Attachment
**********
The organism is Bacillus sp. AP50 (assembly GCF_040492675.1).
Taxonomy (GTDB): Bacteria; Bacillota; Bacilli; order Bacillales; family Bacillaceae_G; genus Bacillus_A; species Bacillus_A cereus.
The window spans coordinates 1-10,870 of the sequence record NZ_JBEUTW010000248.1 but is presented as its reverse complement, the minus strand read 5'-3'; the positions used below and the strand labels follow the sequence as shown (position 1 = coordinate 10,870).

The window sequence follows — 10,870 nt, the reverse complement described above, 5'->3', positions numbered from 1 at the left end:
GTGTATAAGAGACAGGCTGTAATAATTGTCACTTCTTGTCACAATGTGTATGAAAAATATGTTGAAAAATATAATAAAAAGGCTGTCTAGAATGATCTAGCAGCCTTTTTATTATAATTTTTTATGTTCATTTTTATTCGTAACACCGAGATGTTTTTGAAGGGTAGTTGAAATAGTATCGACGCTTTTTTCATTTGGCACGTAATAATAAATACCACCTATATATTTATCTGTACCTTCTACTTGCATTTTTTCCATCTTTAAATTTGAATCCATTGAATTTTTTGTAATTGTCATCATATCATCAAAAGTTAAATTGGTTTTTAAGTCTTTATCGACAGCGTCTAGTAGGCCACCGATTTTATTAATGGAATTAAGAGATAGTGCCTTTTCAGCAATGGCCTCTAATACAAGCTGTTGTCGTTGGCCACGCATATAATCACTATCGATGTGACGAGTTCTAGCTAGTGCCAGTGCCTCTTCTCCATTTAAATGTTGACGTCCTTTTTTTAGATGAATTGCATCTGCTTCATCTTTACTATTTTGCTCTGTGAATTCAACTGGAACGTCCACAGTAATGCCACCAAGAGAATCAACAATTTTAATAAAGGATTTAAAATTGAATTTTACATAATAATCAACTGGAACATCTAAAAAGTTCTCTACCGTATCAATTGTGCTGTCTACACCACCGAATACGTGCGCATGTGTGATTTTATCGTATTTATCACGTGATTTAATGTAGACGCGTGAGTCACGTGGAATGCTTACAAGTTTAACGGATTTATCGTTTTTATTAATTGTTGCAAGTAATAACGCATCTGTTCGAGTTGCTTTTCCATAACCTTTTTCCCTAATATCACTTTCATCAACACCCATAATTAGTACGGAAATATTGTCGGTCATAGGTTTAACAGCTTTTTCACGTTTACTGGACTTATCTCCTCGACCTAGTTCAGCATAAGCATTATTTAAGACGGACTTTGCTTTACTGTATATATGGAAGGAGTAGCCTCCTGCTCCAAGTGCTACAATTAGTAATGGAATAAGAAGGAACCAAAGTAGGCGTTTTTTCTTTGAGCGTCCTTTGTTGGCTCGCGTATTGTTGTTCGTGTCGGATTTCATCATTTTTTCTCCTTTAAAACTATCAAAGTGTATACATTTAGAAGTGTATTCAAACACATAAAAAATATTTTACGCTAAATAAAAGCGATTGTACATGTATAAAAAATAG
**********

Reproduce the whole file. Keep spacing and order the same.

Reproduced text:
The organism is Bacillus sp. AP50 (assembly GCF_040492675.1).
Taxonomy (GTDB): Bacteria; Bacillota; Bacilli; order Bacillales; family Bacillaceae_G; genus Bacillus_A; species Bacillus_A cereus.
The window spans coordinates 1-10,870 of the sequence record NZ_JBEUTW010000248.1 but is presented as its reverse complement, the minus strand read 5'-3'; the positions used below and the strand labels follow the sequence as shown (position 1 = coordinate 10,870).

The window sequence follows — 10,870 nt, the reverse complement described above, 5'->3', positions numbered from 1 at the left end:
GTGTATAAGAGACAGGCTGTAATAATTGTCACTTCTTGTCACAATGTGTATGAAAAATATGTTGAAAAATATAATAAAAAGGCTGTCTAGAATGATCTAGCAGCCTTTTTATTATAATTTTTTATGTTCATTTTTATTCGTAACACCGAGATGTTTTTGAAGGGTAGTTGAAATAGTATCGACGCTTTTTTCATTTGGCACGTAATAATAAATACCACCTATATATTTATCTGTACCTTCTACTTGCATTTTTTCCATCTTTAAATTTGAATCCATTGAATTTTTTGTAATTGTCATCATATCATCAAAAGTTAAATTGGTTTTTAAGTCTTTATCGACAGCGTCTAGTAGGCCACCGATTTTATTAATGGAATTAAGAGATAGTGCCTTTTCAGCAATGGCCTCTAATACAAGCTGTTGTCGTTGGCCACGCATATAATCACTATCGATGTGACGAGTTCTAGCTAGTGCCAGTGCCTCTTCTCCATTTAAATGTTGACGTCCTTTTTTTAGATGAATTGCATCTGCTTCATCTTTACTATTTTGCTCTGTGAATTCAACTGGAACGTCCACAGTAATGCCACCAAGAGAATCAACAATTTTAATAAAGGATTTAAAATTGAATTTTACATAATAATCAACTGGAACATCTAAAAAGTTCTCTACCGTATCAATTGTGCTGTCTACACCACCGAATACGTGCGCATGTGTGATTTTATCGTATTTATCACGTGATTTAATGTAGACGCGTGAGTCACGTGGAATGCTTACAAGTTTAACGGATTTATCGTTTTTATTAATTGTTGCAAGTAATAACGCATCTGTTCGAGTTGCTTTTCCATAACCTTTTTCCCTAATATCACTTTCATCAACACCCATAATTAGTACGGAAATATTGTCGGTCATAGGTTTAACAGCTTTTTCACGTTTACTGGACTTATCTCCTCGACCTAGTTCAGCATAAGCATTATTTAAGACGGACTTTGCTTTACTGTATATATGGAAGGAGTAGCCTCCTGCTCCAAGTGCTACAATTAGTAATGGAATAAGAAGGAACCAAAGTAGGCGTTTTTTCTTTGAGCGTCCTTTGTTGGCTCGCGTATTGTTGTTCGTGTCGGATTTCATCATTTTTTCTCCTTTAAAACTATCAAAGTGTATACATTTAGAAGTGTATTCAAACACATAAAAAATATTTTACGCTAAATAAAAGCGATTGTACATGTATAAAAAATAG